2003. Kabul has become a frontier city, Afghanistan’s fledgling democracy struggling with crime and corruption as NATO coalition troops, gangs, and warlords jostle for control. A city where justice is an idea and security means carrying a gun.
When the body of a British serviceman is discovered in the city’s infamous tank graveyard, the Kabul Police reach out for support in their investigation. Alasdair ‘Mac’ MacKenzie, formerly of the Metropolitan Police, is seconded to the team.
Baz Khan, an Afghan-American investigative journalist, is in Kabul researching a story. Precious antiquities, priceless artefacts of the country’s rich history, are disappearing amid the chaos, never to be seen again. Baz is determined to uncover whoever is spiriting them away, to prevent her war-torn country being further denuded for profit. And she has a lead…
The soldier’s death was no accident. Why was he so far from the British base in the middle of the night? And alone? As Baz and Mac investigate, they quickly realise they have each stumbled onto something far bigger than they reckoned with, and they are tossed into the Kabul underworld, where violence and corruption rule.
Alison Belsham recently spent some time with The Big Thrill discussing her latest thriller, DEATH IN KABUL:
Which took shape first: plot, character, or setting?
For this book, it was definitely the setting. Thinking about my brother’s time living in Afghanistan, I realised that this would offer a unique insight into a country that few people get to visit. Collaborating on a crime/action thriller set in Kabul has been a dream project and an absolute pleasure to write.
What was the biggest challenge this book presented? What about the biggest opportunity?
DEATH IN KABUL kicks off with the murder of a British soldier in the city’s notorious tank graveyard. Having written police procedurals set in the UK, the challenge here was for my character to carry out a murder investigation without any of the usual forensic capabilities, in a country where he doesn’t speak the language or know the customs—a challenge for me too as a writer!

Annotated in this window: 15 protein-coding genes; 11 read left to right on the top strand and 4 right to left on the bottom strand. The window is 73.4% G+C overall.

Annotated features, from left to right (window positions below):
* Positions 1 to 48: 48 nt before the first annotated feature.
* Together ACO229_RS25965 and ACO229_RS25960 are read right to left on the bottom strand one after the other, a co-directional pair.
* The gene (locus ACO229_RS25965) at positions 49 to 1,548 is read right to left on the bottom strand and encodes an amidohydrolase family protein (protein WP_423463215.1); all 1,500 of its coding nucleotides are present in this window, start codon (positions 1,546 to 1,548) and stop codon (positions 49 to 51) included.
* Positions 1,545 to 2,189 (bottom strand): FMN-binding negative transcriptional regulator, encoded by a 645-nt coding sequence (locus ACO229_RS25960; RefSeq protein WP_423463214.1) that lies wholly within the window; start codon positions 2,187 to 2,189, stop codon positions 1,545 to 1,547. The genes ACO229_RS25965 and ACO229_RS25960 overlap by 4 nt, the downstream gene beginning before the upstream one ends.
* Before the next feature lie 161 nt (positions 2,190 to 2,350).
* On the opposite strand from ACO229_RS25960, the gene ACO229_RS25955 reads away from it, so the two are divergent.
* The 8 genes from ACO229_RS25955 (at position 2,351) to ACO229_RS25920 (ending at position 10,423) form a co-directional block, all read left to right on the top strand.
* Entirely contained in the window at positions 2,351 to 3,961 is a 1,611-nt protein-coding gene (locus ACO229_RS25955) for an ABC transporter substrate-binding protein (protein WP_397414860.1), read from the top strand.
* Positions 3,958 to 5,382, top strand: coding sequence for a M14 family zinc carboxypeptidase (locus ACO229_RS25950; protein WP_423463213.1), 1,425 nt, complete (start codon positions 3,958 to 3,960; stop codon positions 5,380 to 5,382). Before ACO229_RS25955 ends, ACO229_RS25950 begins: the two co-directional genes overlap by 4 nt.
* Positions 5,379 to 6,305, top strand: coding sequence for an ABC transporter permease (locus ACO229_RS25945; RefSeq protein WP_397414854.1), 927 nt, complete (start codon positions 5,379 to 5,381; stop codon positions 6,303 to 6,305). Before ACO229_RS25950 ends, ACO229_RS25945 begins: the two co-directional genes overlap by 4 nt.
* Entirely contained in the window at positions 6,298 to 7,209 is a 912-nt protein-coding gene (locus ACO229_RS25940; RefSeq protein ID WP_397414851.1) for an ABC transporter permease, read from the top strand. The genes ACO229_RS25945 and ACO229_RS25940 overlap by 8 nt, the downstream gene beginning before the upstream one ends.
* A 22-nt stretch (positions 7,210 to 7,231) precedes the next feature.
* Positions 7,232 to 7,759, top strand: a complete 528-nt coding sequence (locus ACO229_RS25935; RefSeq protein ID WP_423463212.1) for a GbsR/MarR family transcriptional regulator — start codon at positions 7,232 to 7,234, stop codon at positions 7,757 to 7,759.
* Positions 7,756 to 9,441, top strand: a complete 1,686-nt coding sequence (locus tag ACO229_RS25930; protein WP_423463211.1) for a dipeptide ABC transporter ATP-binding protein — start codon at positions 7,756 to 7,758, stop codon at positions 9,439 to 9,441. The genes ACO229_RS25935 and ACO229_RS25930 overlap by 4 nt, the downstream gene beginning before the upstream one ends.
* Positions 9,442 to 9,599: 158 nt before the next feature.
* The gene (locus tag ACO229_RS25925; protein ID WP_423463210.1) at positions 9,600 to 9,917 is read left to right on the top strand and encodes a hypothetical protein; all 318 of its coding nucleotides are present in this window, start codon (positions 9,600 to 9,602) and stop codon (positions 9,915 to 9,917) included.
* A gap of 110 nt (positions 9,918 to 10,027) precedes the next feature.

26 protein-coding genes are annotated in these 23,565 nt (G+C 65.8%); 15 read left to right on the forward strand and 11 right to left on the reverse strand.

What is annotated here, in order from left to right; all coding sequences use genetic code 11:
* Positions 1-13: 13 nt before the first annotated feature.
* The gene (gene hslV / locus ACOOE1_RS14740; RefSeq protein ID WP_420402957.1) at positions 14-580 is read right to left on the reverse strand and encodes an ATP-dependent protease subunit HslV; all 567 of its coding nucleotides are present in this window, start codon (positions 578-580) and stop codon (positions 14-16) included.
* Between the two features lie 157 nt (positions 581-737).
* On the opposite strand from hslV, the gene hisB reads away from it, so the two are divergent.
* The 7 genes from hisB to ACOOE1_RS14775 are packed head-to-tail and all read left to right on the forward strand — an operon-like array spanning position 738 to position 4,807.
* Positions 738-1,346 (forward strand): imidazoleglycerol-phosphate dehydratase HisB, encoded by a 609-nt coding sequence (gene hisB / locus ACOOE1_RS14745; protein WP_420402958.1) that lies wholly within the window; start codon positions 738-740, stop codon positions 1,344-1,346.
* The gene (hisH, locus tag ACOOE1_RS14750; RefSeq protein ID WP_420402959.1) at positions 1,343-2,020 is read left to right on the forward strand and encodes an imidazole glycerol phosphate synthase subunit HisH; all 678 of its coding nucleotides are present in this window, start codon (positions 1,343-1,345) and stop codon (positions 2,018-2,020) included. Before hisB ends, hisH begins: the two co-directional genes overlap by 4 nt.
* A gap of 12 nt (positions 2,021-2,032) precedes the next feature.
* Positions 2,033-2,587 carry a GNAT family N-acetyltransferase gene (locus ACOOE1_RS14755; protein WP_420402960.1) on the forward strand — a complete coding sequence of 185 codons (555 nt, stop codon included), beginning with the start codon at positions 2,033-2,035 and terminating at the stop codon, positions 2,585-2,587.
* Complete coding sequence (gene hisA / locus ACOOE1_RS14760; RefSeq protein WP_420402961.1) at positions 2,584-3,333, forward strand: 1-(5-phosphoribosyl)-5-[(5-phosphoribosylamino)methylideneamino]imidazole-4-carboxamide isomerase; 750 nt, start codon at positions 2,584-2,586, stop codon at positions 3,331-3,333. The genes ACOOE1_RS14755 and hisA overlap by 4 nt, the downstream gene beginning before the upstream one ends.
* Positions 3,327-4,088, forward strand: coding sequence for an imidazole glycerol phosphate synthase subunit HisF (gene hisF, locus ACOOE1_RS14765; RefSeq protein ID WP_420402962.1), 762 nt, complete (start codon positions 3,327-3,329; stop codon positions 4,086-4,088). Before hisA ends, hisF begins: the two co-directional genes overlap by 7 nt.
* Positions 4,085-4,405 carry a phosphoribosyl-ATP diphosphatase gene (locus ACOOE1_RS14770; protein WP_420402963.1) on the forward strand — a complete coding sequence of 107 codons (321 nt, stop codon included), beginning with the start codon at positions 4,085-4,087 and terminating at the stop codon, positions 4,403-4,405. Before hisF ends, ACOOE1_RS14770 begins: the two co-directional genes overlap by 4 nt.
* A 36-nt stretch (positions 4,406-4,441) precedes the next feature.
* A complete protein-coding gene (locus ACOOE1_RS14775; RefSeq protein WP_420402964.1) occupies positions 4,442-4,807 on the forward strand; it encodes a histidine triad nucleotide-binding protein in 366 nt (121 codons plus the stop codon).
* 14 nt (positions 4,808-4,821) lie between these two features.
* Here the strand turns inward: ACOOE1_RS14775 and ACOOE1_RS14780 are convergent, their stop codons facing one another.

Was there anything new you discovered, or that surprised you, as you wrote this book?
Writing in collaboration with my brother who has lived in Afghanistan, I learned a huge amount about this fascinating and troubled country. I spent literally hours poring over maps, studying photographs, reading books written by Afghans and set in Afghanistan, and talking to my brother about his experiences there. It opened my eyes to a nation and culture beyond the tragic headlines, and I hope we’ve done justice to this in our book.
What was the most challenging part of the co-authoring relationship?
When the idea first sprang to mind of writing a book with my brother, I wondered if we could manage it and remain friends by the end! However, it seems we work well together as a team, sharing ideas and taking on board each other’s suggestions. It means being unselfish as a writer and sometimes compromising, but the benefits of two imaginations at work are amazing!
Alison is the author of the internationally acclaimed Tattoo Thief trilogy, which has been translated into 15 languages and was a No. 1 bestseller in Italy. As well as writing crime, she is collaborating with her brother Nick Higgins on an action thriller series set in Afghanistan. She is a co-founder of the Edinburgh Writers’ Forum, providing professional development and networking for writers.
From 2003 to 2007, Nick worked in Afghanistan as a security advisor on a variety of projects encompassing the UN, private military companies, the US Embassy, and others. He has lived in or visited all the locations mentioned, including Lashkar Gah City in Helmand Province, nearly three months in a guest house in downtown Kandahar City, Herat City, and Kabul.
To learn more about the author and her work, please visit her website.